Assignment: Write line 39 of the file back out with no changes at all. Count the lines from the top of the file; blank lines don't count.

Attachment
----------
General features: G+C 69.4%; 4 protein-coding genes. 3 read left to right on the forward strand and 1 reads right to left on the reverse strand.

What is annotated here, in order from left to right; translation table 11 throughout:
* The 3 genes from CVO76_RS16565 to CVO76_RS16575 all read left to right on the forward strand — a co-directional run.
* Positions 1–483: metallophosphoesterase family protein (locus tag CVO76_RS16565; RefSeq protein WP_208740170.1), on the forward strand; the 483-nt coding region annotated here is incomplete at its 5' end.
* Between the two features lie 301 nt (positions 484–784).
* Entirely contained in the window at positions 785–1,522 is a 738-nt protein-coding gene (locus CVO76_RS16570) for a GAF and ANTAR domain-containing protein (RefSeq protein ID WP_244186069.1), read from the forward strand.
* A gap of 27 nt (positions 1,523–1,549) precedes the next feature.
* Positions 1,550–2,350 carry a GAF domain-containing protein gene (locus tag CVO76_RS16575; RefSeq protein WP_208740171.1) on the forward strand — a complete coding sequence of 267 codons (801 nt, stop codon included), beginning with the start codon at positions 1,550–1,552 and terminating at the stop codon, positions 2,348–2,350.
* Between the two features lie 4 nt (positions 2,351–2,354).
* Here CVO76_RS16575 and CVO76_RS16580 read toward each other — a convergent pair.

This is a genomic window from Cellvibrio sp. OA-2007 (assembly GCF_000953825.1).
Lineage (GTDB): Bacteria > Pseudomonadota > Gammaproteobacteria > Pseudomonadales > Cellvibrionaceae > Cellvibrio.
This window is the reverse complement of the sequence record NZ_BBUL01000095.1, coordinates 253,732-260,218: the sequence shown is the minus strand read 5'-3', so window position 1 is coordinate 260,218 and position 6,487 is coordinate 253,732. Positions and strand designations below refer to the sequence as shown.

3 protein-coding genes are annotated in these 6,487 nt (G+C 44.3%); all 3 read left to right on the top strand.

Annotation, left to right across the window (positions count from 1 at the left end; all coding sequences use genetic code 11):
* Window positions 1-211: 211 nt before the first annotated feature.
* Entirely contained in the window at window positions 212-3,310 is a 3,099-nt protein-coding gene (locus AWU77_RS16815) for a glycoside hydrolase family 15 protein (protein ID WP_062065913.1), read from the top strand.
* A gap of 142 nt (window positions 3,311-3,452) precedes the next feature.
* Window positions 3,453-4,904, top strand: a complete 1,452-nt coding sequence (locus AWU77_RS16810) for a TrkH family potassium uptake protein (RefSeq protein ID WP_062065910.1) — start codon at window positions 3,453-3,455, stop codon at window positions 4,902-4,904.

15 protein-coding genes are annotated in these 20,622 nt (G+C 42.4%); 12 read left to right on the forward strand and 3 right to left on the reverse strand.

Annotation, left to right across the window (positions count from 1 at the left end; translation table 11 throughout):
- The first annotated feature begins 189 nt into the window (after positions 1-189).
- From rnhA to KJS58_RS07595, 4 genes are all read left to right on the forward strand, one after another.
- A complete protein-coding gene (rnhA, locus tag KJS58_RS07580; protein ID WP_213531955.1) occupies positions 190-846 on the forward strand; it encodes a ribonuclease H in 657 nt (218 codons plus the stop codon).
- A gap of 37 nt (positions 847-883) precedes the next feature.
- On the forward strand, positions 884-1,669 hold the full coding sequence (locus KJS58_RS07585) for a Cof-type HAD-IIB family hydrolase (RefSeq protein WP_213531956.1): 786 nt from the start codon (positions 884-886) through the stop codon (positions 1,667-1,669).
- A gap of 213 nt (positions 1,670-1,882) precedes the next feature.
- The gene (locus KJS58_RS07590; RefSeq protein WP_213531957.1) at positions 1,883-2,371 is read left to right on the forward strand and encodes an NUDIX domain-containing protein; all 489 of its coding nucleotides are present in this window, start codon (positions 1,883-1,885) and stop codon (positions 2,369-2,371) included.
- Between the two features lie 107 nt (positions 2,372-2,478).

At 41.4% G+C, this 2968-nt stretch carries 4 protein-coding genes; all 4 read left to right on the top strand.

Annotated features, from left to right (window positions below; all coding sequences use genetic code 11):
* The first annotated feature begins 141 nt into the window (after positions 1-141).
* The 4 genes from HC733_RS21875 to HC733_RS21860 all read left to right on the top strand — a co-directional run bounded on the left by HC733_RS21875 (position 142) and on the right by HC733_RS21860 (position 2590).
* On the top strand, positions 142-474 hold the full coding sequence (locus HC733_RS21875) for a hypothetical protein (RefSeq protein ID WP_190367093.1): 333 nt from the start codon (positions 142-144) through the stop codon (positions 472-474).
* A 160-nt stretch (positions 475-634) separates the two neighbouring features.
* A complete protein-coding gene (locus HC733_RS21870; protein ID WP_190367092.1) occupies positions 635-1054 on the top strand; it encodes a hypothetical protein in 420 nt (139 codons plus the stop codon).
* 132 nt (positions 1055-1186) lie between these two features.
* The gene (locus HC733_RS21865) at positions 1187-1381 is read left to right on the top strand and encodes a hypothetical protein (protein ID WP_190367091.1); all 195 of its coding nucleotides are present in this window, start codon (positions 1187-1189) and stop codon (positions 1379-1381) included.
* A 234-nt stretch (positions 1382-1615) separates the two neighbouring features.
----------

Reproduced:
* A 234-nt stretch (positions 1382-1615) separates the two neighbouring features.